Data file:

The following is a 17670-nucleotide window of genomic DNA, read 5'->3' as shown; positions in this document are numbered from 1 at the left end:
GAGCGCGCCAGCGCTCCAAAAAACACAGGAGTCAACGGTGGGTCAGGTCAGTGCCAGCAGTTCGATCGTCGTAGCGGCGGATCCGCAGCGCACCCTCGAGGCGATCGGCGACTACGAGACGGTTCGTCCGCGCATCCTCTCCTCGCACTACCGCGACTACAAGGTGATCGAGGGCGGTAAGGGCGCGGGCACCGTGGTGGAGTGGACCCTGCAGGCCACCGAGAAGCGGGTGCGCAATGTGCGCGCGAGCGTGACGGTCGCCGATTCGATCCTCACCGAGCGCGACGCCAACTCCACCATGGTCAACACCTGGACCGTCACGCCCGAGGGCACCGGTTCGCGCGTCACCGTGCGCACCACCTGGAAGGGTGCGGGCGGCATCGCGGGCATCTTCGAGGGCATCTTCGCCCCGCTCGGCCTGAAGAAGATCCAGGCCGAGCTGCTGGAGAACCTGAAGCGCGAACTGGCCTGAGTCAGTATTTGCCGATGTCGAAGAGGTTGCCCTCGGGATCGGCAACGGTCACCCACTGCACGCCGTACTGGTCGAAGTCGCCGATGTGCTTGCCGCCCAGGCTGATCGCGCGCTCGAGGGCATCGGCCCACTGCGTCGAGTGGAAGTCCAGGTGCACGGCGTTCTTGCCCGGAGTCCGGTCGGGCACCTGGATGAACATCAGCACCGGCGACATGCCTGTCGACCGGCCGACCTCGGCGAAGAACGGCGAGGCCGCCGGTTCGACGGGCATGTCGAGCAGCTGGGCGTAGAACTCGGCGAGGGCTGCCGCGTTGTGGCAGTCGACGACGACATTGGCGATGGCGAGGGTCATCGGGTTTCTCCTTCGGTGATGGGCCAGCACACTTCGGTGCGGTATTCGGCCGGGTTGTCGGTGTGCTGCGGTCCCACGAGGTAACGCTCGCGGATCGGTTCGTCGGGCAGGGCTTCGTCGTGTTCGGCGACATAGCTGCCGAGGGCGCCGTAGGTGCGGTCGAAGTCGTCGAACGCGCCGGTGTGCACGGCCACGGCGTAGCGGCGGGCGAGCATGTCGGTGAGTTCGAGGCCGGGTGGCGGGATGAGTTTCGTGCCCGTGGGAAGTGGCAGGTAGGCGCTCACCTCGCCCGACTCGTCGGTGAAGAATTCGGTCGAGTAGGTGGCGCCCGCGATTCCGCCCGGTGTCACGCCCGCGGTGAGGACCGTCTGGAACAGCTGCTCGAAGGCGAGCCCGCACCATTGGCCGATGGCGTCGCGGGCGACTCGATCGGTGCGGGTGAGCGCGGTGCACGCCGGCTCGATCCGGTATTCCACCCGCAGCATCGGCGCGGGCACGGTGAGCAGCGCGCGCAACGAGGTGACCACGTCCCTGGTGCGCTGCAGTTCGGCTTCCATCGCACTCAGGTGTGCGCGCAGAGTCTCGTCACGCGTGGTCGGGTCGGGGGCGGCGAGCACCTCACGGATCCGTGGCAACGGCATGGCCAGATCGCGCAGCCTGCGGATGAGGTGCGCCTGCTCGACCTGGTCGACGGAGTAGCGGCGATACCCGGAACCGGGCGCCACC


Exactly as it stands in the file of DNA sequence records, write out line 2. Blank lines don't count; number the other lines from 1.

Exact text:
GAGCGCGCCAGCGCTCCAAAAAACACAGGAGTCAACGGTGGGTCAGGTCAGTGCCAGCAGTTCGATCGTCGTAGCGGCGGATCCGCAGCGCACCCTCGAGGCGATCGGCGACTACGAGACGGTTCGTCCGCGCATCCTCTCCTCGCACTACCGCGACTACAAGGTGATCGAGGGCGGTAAGGGCGCGGGCACCGTGGTGGAGTGGACCCTGCAGGCCACCGAGAAGCGGGTGCGCAATGTGCGCGCGAGCGTGACGGTCGCCGATTCGATCCTCACCGAGCGCGACGCCAACTCCACCATGGTCAACACCTGGACCGTCACGCCCGAGGGCACCGGTTCGCGCGTCACCGTGCGCACCACCTGGAAGGGTGCGGGCGGCATCGCGGGCATCTTCGAGGGCATCTTCGCCCCGCTCGGCCTGAAGAAGATCCAGGCCGAGCTGCTGGAGAACCTGAAGCGCGAACTGGCCTGAGTCAGTATTTGCCGATGTCGAAGAGGTTGCCCTCGGGATCGGCAACGGTCACCCACTGCACGCCGTACTGGTCGAAGTCGCCGATGTGCTTGCCGCCCAGGCTGATCGCGCGCTCGAGGGCATCGGCCCACTGCGTCGAGTGGAAGTCCAGGTGCACGGCGTTCTTGCCCGGAGTCCGGTCGGGCACCTGGATGAACATCAGCACCGGCGACATGCCTGTCGACCGGCCGACCTCGGCGAAGAACGGCGAGGCCGCCGGTTCGACGGGCATGTCGAGCAGCTGGGCGTAGAACTCGGCGAGGGCTGCCGCGTTGTGGCAGTCGACGACGACATTGGCGATGGCGAGGGTCATCGGGTTTCTCCTTCGGTGATGGGCCAGCACACTTCGGTGCGGTATTCGGCCGGGTTGTCGGTGTGCTGCGGTCCCACGAGGTAACGCTCGCGGATCGGTTCGTCGGGCAGGGCTTCGTCGTGTTCGGCGACATAGCTGCCGAGGGCGCCGTAGGTGCGGTCGAAGTCGTCGAACGCGCCGGTGTGCACGGCCACGGCGTAGCGGCGGGCGAGCATGTCGGTGAGTTCGAGGCCGGGTGGCGGGATGAGTTTCGTGCCCGTGGGAAGTGGCAGGTAGGCGCTCACCTCGCCCGACTCGTCGGTGAAGAATTCGGTCGAGTAGGTGGCGCCCGCGATTCCGCCCGGTGTCACGCCCGCGGTGAGGACCGTCTGGAACAGCTGCTCGAAGGCGAGCCCGCACCATTGGCCGATGGCGTCGCGGGCGACTCGATCGGTGCGGGTGAGCGCGGTGCACGCCGGCTCGATCCGGTATTCCACCCGCAGCATCGGCGCGGGCACGGTGAGCAGCGCGCGCAACGAGGTGACCACGTCCCTGGTGCGCTGCAGTTCGGCTTCCATCGCACTCAGGTGTGCGCGCAGAGTCTCGTCACGCGTGGTCGGGTCGGGGGCGGCGAGCACCTCACGGATCCGTGGCAACGGCATGGCCAGATCGCGCAGCCTGCGGATGAGGTGCGCCTGCTCGACCTGGTCGACGGAGTAGCGGCGATACCCGGAACCGGGCGCCACC